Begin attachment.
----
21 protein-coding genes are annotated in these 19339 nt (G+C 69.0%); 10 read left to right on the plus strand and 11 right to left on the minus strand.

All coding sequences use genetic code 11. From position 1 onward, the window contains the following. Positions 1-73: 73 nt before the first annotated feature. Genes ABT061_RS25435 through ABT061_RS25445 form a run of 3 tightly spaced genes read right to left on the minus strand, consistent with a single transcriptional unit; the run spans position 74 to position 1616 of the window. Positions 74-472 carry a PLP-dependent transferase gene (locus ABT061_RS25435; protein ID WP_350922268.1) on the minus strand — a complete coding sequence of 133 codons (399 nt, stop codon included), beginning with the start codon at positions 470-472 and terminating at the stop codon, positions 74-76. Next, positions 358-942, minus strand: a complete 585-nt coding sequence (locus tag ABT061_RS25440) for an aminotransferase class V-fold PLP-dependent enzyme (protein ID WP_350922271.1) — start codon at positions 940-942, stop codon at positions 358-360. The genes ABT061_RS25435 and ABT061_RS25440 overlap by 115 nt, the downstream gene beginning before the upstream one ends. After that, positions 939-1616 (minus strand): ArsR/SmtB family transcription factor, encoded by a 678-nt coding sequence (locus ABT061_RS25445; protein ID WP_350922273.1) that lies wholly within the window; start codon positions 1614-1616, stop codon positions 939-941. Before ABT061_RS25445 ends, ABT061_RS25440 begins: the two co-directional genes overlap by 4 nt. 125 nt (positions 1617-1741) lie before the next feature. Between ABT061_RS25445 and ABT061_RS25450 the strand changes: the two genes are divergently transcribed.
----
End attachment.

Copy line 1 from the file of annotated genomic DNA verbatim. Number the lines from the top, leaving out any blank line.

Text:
21 protein-coding genes are annotated in these 19339 nt (G+C 69.0%); 10 read left to right on the plus strand and 11 right to left on the minus strand.